Manufacturing > Manufacturing Process Planning > Introduction > About the Part Machining Process Plan
About the Part Machining Process Plan
To define the part machining process plan, the process planner uses:
Legacy data from previously completed plans.
Existing Manufacturing data may be used as a layout skeleton. Often sections of a preexisting plan are used in the current definition. The planner can place text from existing third party data by cutting and pasting the appropriate sections of an old plan, using UDFs from other Manufacturing or Manufacturing Process Planning for MFG models, or by usingCreo Parametric TOOLKIT functionality.
Workpiece geometry as a start condition.
The workpiece represents any form of raw stock; bar stock, casting, and so on that is going to be machined during manufacturing operations. It may easily be created by copying the design model and modifying the dimensions or deleting/suppressing features to represent the real workpiece. The benefits of using a workpiece include:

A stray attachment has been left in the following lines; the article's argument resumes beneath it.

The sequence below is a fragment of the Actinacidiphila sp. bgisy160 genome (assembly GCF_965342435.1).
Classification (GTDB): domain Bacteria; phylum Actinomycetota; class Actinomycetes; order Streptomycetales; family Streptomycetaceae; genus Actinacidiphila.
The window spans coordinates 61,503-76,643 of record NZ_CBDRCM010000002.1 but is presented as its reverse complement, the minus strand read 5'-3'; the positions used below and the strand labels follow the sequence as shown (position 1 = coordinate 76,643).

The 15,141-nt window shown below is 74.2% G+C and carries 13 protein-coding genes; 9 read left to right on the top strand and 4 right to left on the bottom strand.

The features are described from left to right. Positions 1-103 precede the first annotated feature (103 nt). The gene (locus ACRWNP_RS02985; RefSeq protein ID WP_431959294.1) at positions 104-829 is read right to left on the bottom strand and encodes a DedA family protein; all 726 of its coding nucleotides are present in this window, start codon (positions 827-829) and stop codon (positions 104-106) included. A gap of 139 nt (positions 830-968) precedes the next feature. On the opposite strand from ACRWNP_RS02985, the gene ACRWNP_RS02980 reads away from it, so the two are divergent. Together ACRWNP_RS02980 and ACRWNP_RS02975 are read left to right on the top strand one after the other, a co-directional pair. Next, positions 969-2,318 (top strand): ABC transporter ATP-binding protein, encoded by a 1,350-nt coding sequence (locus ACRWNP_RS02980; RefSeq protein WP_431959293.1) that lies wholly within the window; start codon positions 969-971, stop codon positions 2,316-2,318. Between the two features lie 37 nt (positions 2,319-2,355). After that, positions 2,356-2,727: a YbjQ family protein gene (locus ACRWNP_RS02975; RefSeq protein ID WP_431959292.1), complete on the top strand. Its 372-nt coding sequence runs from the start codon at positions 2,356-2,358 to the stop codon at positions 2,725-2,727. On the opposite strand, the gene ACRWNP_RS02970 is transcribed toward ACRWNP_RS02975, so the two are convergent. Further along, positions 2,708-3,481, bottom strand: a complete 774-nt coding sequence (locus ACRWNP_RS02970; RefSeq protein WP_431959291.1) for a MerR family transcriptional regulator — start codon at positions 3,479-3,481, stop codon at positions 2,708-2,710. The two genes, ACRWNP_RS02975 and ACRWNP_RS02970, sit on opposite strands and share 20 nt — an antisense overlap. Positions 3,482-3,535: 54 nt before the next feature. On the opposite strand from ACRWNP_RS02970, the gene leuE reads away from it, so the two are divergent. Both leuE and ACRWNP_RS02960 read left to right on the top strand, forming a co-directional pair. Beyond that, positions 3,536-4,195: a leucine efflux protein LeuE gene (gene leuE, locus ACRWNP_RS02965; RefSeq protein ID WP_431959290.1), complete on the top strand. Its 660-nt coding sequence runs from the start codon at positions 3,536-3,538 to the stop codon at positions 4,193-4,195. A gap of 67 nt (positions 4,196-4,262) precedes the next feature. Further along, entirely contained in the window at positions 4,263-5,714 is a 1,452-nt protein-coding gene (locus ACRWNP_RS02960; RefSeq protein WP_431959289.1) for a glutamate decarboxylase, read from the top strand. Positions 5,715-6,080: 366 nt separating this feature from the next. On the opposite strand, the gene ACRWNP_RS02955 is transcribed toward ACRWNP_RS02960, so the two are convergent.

Automatic definition of extents of machining when creating manufacturing sequences.
Dynamic material removal simulation and gouge checking in Manufacturing.
In-process documentation by capturing removed material.
The workpiece geometry serves as a start condition for the part machining process plan. The engineer knows that by using some manufacturing techniques the start part can be transformed into a finished part. The workpiece, at various stages of machining, also defines the design and configuration of the fixture.
Design model as an end condition.
The design model represents the machining target. The design part also has the surface finish, dimensions, and tolerances defined. No matter what approach the process planner takes in getting from workpiece geometry to finished geometry, the process goal is to achieve these surface finish, dimensions, and tolerances.
A basic understanding of the available processing equipment; such as tools, holders, fixtures, and work centers.